Sunday, December 20, 2015

Greek Goddess Aphrodite: Goddess of love, beauty, pleasure, and desire

Aphrodite of Milos.
Aphrodite (Ἀφροδίτη) is the Greek Goddess of love, beauty, pleasure, procreation, and desire. Symbols include the Dolphin, Rose, Scallop Shell, and Myrtle. More rarely Sparrow, Girdle, Mirror, and Swan have also symbolized the Greek Goddess Aphrodite. She is residing in Mount Olympus, she is part of the 12 Olympian Gods and most times she is depicted nude.


There are three myth variations about her origin. In the first version, Aphrodite was born near Paphos, in the island of Cyprus, according to Sappho the Greek lyric poet, born on the island of Lesbos. In the work of Theogony, she was born when Cronus cut off Uranus's genitals and threw them into the sea, and she arose from the sea foam (aphros). Finally, According to Homer's Iliad, she is the daughter of Zeus and Dione.

Personal Life

Because of her beauty, other gods feared that she would interrupt the peace among them and lead to war. Moreover, as we discussed earlier, this was a Hera offered the hand of Aphrodite in marriage to the god who could release her from the chair that she was trapped. Greek God Dionysos suggested that Hephaistos should return and claim the prize of Aphrodite for himself. Zeus agreed as he will retain the peace among the Greek Gods. Thus, Zeus married her to God Hephaestus, who, because of his ugliness, was not seen as a threat. The problem is that  Aphrodite was the lover of Greek God of war Ares. This resulted in one of the most famous affairs, between Ares and Aphrodite. Ares and Aphrodete have eight children: Erotes (Eros, Anteros, and Pothos), Phobos, Deimos, Phlegyas, Harmonia, and Adrestia.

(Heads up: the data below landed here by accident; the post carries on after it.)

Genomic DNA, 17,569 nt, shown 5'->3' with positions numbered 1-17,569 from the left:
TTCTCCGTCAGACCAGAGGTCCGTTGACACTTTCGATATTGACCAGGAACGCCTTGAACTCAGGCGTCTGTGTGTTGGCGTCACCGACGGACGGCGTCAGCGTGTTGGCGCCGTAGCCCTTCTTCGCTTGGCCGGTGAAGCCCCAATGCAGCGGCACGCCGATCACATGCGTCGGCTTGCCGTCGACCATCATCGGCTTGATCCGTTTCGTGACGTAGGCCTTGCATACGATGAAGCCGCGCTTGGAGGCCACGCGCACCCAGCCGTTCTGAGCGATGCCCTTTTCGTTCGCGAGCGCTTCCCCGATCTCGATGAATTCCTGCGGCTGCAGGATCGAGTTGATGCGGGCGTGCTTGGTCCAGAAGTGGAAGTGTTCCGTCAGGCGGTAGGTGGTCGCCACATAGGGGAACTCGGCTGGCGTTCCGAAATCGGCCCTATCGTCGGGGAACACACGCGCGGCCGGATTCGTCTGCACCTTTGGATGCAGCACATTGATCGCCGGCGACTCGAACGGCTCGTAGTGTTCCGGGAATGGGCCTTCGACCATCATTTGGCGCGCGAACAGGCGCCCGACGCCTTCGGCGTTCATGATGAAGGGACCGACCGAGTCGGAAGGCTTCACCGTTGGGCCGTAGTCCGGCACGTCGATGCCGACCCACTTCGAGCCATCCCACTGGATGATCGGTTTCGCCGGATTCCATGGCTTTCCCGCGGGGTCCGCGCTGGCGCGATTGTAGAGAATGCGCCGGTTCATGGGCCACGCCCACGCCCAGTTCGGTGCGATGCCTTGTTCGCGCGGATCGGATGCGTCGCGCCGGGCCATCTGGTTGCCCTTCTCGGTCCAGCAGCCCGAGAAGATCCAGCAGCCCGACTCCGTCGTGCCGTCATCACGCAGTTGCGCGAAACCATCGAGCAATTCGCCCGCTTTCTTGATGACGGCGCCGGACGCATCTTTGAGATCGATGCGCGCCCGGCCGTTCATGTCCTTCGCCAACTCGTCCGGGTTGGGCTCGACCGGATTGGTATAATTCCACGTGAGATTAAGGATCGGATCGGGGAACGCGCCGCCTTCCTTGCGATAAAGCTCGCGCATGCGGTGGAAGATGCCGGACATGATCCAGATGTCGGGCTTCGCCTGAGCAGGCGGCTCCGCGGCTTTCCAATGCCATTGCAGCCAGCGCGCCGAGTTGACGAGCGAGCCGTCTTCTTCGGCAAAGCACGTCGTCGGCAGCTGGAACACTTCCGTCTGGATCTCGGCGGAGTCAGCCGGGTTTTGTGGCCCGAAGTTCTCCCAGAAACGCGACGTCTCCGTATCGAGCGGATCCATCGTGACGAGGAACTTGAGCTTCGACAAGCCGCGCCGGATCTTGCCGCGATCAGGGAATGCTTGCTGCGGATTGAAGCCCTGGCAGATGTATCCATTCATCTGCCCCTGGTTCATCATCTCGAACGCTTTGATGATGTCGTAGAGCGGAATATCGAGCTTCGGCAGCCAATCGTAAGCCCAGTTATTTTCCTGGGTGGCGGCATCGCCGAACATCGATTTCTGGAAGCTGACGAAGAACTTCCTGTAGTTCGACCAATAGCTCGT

Another famous divine affair of Aphrodite was with the Greek God Adonis, child of Myrrha and  King Cinyras from Cyprus. Myrrha mother said that her daughter (Myrrha) was more beautiful from the Goddess Aphrodite. To punish her, the gods transformed Myrrha to the myrrh tree. However, Myrrha was already pregnant and she gave birth to Adonis. When Aphrodite found the baby, she gave it to the underworld to be fostered by Persephone. She returns to him when he is grown but Persephone wants to keep him. Adonis decided to stay with Aphrodite. Unfortunately, Adonis is killed by a wild boar and he goes again to the underworld. Aphrodite wants to return him to life, but Zeus intervenes again, deciding that Adonis will spend six months with Aphrodite and six months with Persephone.

The Judgement of Paris and the Trojan War

According to the myth, the Greek gods were are all invited to the marriage of Peleus and Thetis (parents of Achilles), except Eris, goddess of discord. In revenge, Eris makes a golden Apple inscribed kallistēi (the prettiest of all), which she throws among the three goddesses: Aphrodite, Hera, and Athena. To solve this problem, Zeus delegates the choice to a mortal, Paris. Each of the goddesses offers him bribes. He chooses the goddess Aphrodite, as she offered him the Helen of Troy (already married to King Menelaus of Sparta), the most beautiful mortal woman in the world. The other two goddesses are enraged by this, and through Helen's abduction by Paris, they bring about the Trojan War.